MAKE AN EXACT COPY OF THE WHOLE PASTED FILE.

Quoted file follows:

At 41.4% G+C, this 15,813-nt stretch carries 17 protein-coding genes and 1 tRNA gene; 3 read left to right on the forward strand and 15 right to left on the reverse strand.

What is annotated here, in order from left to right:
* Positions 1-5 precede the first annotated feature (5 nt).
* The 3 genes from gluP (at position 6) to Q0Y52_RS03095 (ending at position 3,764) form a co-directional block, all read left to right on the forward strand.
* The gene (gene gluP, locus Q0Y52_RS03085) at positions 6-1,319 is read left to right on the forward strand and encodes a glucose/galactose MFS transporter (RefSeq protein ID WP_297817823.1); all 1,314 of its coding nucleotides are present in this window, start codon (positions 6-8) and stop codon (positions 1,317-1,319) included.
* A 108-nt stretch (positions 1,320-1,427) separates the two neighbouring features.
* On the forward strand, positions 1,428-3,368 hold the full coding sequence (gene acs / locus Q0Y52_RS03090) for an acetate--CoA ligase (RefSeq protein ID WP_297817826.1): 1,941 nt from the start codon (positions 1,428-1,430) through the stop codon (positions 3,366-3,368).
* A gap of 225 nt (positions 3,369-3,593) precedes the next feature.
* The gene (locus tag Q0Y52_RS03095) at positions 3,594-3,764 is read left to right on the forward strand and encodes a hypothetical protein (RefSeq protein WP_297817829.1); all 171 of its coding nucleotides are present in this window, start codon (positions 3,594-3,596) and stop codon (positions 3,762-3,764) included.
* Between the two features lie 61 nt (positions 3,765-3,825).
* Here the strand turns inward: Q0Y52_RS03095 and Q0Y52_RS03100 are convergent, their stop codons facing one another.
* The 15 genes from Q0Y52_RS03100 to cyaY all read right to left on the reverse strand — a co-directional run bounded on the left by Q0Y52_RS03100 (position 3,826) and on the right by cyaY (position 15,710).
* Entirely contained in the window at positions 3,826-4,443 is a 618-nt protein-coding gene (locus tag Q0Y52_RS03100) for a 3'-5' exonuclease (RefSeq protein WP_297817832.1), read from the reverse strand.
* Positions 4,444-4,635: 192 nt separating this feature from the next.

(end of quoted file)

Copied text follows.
At 41.4% G+C, this 15,813-nt stretch carries 17 protein-coding genes and 1 tRNA gene; 3 read left to right on the forward strand and 15 right to left on the reverse strand.

What is annotated here, in order from left to right:
* Positions 1-5 precede the first annotated feature (5 nt).
* The 3 genes from gluP (at position 6) to Q0Y52_RS03095 (ending at position 3,764) form a co-directional block, all read left to right on the forward strand.
* The gene (gene gluP, locus Q0Y52_RS03085) at positions 6-1,319 is read left to right on the forward strand and encodes a glucose/galactose MFS transporter (RefSeq protein ID WP_297817823.1); all 1,314 of its coding nucleotides are present in this window, start codon (positions 6-8) and stop codon (positions 1,317-1,319) included.
* A 108-nt stretch (positions 1,320-1,427) separates the two neighbouring features.
* On the forward strand, positions 1,428-3,368 hold the full coding sequence (gene acs / locus Q0Y52_RS03090) for an acetate--CoA ligase (RefSeq protein ID WP_297817826.1): 1,941 nt from the start codon (positions 1,428-1,430) through the stop codon (positions 3,366-3,368).
* A gap of 225 nt (positions 3,369-3,593) precedes the next feature.
* The gene (locus tag Q0Y52_RS03095) at positions 3,594-3,764 is read left to right on the forward strand and encodes a hypothetical protein (RefSeq protein WP_297817829.1); all 171 of its coding nucleotides are present in this window, start codon (positions 3,594-3,596) and stop codon (positions 3,762-3,764) included.
* Between the two features lie 61 nt (positions 3,765-3,825).
* Here the strand turns inward: Q0Y52_RS03095 and Q0Y52_RS03100 are convergent, their stop codons facing one another.
* The 15 genes from Q0Y52_RS03100 to cyaY all read right to left on the reverse strand — a co-directional run bounded on the left by Q0Y52_RS03100 (position 3,826) and on the right by cyaY (position 15,710).
* Entirely contained in the window at positions 3,826-4,443 is a 618-nt protein-coding gene (locus tag Q0Y52_RS03100) for a 3'-5' exonuclease (RefSeq protein WP_297817832.1), read from the reverse strand.
* Positions 4,444-4,635: 192 nt separating this feature from the next.